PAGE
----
This brings us to the finale, a movement that truly is a *finale,* a whole symphony, a whole opera, in itself. Can the cool and calculating Boulez surpass the imperious and epic Karajan? No. No one can. But this *is* a great performance, that illuminates the "vertical" (textural) qualities of the score more than the "horizontal" (structural, dramatic). The climaxes are loud (the pictures will shake on your wall), but I'd like to hear a little more drama. For example, Karajan makes the strings smile (you've never heard Herbie so sunny) only to have them smited by the hammer blows. Here the hammer blows don't change the mood so much, so to my ears the movement, and symphony, aren't as tragic.

Having said all that, however, I will add that, well-played and recorded as it is, there is little here that is new, an insight--there's just crystaline clarity. After being away from both the podium and Mahler for so long, I would expect Boulez to have gained insights into this work, but this is pretty mainstream. And that's been true of most of his Mahler cycle so far, which has been uneven to my ears: I don't hear a master with a ripened view of the works laying down his ultimate statement. I hear performances that are cleaner and clearer than before, but that is all. I have to admit that, overall, I am a little disappointed by this cycle, though I eagerly await his recording of what is probably my favorite Mahler symphony, the Second.

(Post Script: After listening to Barbirolli again I've discovered the way he sustains the tension--accents and dynamics. His Mahler 6th--which I hadn't played in years--is so much more exicing than this one that I would like to remove a star from my rating here. I need to ask Amazon how to do that. In the meantime I will reiterate that Boulez's performance, fine as it is, sounds more like *re*creation than creation, and lacks a personal view of the music as anything more than notes and chords that have to be sounded cleanly and clearly. "Clinical," in other words.)
23 of 26 people found the following review helpful
5.0 out of 5 stars Absolutely astonishing and stunning musical experience 31 July 2000
By Zaroff - Published on
Format:Audio CD
I started my discovery of Mahler's music with this symphony, in this recording. Suffice it to say that it has marked my musical life in a way I hadn't experienced before, and never have felt since. Of course, since then, I have listened to at least six different other versions of this work, nothing comes close, even by the big names (Bernstein, Haitink, Solti, Barbirolli don't touch it, in my opinion -as per a reader's comment, I indeed stand corrected: Bruno Walter never recorded this opus). Boulez has a majesty here, a so perfect understanding of this work, that it won't probably ever be topped. The tempi are incredibly precise, and the music flows at exactly the right pace. The march-like feeling of the first movement is quite implacable, and all the textures and layers of sound are clearly marked, yet I've seldom heard anything that coherent in an orchestral piece. The coup de grace, for me, was the Andante, which, quite simply put, defines beauty in music. It touches genius, on part of both Mahler and Mr Boulez, which, as this cycle goes on, happens to be the most pertinent Mahlerian conductor out there.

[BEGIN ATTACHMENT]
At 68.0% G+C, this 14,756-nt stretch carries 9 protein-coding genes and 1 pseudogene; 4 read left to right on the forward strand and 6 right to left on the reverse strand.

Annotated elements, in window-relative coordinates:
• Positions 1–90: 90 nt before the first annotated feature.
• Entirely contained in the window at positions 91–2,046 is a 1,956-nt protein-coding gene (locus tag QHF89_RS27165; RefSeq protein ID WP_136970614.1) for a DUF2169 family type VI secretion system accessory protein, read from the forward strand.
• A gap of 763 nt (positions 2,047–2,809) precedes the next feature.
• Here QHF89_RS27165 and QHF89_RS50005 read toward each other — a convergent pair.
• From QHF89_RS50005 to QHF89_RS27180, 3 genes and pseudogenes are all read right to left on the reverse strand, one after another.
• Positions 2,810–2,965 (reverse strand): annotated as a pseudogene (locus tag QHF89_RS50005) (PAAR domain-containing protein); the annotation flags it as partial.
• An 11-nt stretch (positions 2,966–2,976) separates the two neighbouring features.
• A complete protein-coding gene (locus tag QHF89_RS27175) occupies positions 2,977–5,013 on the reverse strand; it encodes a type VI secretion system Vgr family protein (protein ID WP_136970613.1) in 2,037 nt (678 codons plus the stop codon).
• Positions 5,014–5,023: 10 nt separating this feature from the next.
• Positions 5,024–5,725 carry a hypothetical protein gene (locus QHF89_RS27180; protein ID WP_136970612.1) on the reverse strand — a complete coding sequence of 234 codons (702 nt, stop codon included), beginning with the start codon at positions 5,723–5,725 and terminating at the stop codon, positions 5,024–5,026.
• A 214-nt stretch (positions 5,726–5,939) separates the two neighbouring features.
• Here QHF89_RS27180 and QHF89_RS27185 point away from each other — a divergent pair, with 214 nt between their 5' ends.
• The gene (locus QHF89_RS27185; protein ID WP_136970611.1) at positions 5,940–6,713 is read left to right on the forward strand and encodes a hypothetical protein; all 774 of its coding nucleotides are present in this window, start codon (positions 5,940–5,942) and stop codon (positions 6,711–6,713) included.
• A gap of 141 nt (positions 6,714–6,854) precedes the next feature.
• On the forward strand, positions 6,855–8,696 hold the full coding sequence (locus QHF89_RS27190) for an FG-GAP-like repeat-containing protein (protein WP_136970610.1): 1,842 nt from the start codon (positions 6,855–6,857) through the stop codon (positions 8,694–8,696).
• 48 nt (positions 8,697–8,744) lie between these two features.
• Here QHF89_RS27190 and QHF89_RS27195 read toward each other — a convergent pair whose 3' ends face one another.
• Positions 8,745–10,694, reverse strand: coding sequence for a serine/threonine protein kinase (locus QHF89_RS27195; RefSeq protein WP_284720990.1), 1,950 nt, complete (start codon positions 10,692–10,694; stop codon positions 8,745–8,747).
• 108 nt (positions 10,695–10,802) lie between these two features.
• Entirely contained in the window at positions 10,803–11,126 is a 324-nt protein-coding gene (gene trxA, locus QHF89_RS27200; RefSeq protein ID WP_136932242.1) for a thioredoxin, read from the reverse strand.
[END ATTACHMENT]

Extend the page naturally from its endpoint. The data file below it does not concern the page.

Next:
Those that say Mr Boulez is cold and shows no emotions are simply off course, they didn't get it. There's a rather large nuance between "dry and analytic" and being precise. Precision is something to wish for if we are to understand the work to the last of its intricacies and subtleties...

Buy this record without hesitation. There's no chance you'll be disappointed.
37 of 45 people found the following review helpful
5.0 out of 5 stars It has so many things going for it. 29 May 2004
By Moses Alexander - Published on
Format:Audio CD
I've listened to all the usual suspects in those competing for "Best Mahler 6th" and this one is the one that I prefer after repeated listenings. I love Karajan's reading of the opening movement, it is big and powerful (probably a bit more than Boulez's) and you can't argue with saying that Bernstein's is certainly among the finest either.

Boulez does an excellent job here, it is meticulous reading as others have said. At times in the first movement, I wish the brass was a bit stronger, but that is really just a minor grumble. One of the other things that makes me come back to this one more often is the fact that it is on a single disc. I can listen to it all the way through without having to change CDs or have a huge gap in between movements waiting for the CD changer to kick in. When three recordings are as neck and neck as Bernstein, Boulez and Karajan, the single disc (for price & convenience) pushed it over the top for me.

I'm sure a lot of people will grumble, moan and roll their eyes at this, but let's be honest, how many people besides those with music degrees or listening to the recording with a copy of the score in their lap are going to miss a few seconds here and there? I'd rather here it tightened up and put it all on one disc.
16 of 18 people found the following review helpful
5.0 out of 5 stars Mandatory Mahler #6 31 May 2000
By nctomatoman - Published on
Format:Audio CD
Boy, do I have a lot of recordings of this symphony, perhaps my favorite in all of classical music (along with Mahler #4, #8, #10, Shostakovich #4, and Bruckner #8...and Rubbra #4!). Everything works in this rendition and this recording - tempo, detail, impact (the ONLY disappointing aspect to me is the wimpy hammer blows - Barbirolli knew how they should sound). Others that I would put in this class are Tennstedt (studio, not live, which I have yet to hear), Berstein on DG AND Sony, and Chailly - and maybe Karajan). I am impressed with most of Boulez' recent Mahler cycle, but I think that this, along with #1, are his best so far. This is essential listening for all Mahler fans.
13 of 14 people found the following review helpful
5.0 out of 5 stars Moments of greatness!! 18 Nov 2000
By Timothy Mikolay - Published on
Format:Audio CD
This recording by Boulez is in my estimation one of the great moments in classical music recorded history. It is one of those performances that I feel has achieved a place with such legendary moments as Karajan's "Der Rosenkavalier" and Walter's Beethoven 6th. Yes, the typical Boulez dissection is there, but what style! The tender moments as well as the terrifying are superbly conveyed by the Viennese and Deutsche Grammaphone's engineering is absolutely flawless. This album is a triumph of this century as far as classical recordings go. Anyone who buys it will not be disappointed.